• Evidence that you created or will create within a reasonable time 10 full-time jobs for qualifying employees. Such evidence may include, but is not limited to:
-Business payroll records -Relevant tax documents -Employee Forms I-9

• The same documentary requirements for job creation mentioned above, except that the investor must show that he or she has maintained (not created) the number of existing employees at no less than the pre-investment level for the period following his or her admission as a conditional permanent resident.

Note: To be approvable, at least 10 jobs must be maintained.
Note: Regional center-affiliated cases must show that the capital investment was made in accordance with the regional center’s business plan in order to be credited with the preservation of indirect jobs.
Other Investor's Visas:

- E2 Investor's Visa

? EB5 or E 2 Investor's Visa  
While foreign investors might be tempted by the permanent resident status that they can be granted with under the EB5 scheme versus the constantly renewable E2 investors visa that they will receive and it will be active for as long as their business is operating in USA, we must emphasize the following:

  • The EB5 investment visa application process is a very expensive and and long process which could even take up to a year before the foreign investor can properly apply and receive a response by the US Immigration. In this period, the foreign investor must be prepared to spend a lot of money on specialists (economists, special EB5 business plans, and Immigrations Attorneys). Even though MSETT provides all the specialists required, so it will be easier to the foreign investor to follow the process, it is still a difficult, lengthy process.  The E2 visa on the other hand is an easy process, since as long as the foreign investor has invested his funds on a business, the application process is fast and within a few months everything will be in place and the E2 Investor could receive an E2 visa status.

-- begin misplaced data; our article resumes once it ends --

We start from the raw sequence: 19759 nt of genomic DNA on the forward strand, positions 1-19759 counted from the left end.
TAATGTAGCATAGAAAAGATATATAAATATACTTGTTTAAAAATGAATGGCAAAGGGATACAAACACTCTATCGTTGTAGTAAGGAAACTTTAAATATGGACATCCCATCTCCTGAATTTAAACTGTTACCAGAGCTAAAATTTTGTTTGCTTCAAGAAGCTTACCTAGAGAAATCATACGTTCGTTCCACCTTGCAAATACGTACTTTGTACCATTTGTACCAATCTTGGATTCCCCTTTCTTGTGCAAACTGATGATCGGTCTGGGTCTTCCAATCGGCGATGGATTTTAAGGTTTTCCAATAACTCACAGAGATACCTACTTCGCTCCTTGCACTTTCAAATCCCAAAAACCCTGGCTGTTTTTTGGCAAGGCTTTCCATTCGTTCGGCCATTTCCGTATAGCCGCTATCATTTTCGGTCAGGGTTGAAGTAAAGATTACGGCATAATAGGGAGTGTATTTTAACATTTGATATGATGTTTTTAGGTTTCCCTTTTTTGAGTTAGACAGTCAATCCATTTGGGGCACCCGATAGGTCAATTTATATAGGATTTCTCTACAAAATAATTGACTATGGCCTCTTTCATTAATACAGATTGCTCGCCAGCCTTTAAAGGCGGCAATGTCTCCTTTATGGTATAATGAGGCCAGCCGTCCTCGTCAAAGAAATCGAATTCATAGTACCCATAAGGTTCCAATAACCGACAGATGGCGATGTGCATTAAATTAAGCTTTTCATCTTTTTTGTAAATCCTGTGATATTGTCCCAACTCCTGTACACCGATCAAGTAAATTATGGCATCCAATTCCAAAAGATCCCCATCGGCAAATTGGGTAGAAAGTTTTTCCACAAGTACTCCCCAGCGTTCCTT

• The E2 visa application is not an expensive process and application.

  • There is an unlimited number of E2 Investor visa allocations per year, so there is no risk that the foreign investor will not be granted an E2 visa if all E2 visa requirements had been met. 

  • There are no restrictions on the E2 visa program as there are on the EB5 one, (i.e. specific areas, employing a particular number of US workers, etc)

  • In both the EB5 and in E2 visas the foreign investor and his family members (dependents) receive the same status as he does, so they can all live in the USA.

  • The expected minimum investment amount of the E2 visa is significantly less than that of the EB5 (minimum of more than $50.000 for an E2 visa investment versus the minimum of $500.000 required amount for an EB5 investment plus all the fees to set the program up)

MSETT and partners are here to assist you in any type of Investment visa you choose, we will discuss your case and together we shall define what is the best option for you. 

All the information displayed on this website is not considered legal advice. Such information is solely for education purposes to the public and individuals should not try to resolve any problems relying on this information. Readers are cautioned not to attempt to solve individual problems on the basis of the information contained herein and are strongly advised to seek professional advice from an expert.